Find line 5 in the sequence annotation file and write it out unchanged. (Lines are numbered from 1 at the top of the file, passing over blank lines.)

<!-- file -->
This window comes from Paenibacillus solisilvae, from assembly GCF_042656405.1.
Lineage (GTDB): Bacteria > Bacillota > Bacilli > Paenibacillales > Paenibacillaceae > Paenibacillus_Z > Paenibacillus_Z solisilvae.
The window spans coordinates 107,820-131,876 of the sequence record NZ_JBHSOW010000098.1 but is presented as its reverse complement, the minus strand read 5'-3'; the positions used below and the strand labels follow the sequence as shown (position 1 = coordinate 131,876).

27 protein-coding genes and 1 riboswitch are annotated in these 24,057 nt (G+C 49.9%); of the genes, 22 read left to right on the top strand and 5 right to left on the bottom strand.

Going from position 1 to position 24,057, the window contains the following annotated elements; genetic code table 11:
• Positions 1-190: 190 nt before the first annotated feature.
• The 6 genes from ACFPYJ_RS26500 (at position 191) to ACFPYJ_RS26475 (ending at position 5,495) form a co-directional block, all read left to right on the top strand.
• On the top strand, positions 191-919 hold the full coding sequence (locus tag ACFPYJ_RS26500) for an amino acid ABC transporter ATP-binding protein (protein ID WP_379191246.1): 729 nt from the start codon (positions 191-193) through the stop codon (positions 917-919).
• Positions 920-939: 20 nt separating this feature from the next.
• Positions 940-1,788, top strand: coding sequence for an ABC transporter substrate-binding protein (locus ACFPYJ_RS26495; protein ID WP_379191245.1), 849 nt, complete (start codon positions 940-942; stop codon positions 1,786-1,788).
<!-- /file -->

Going from position 1 to position 24,057, the window contains the following annotated elements; genetic code table 11: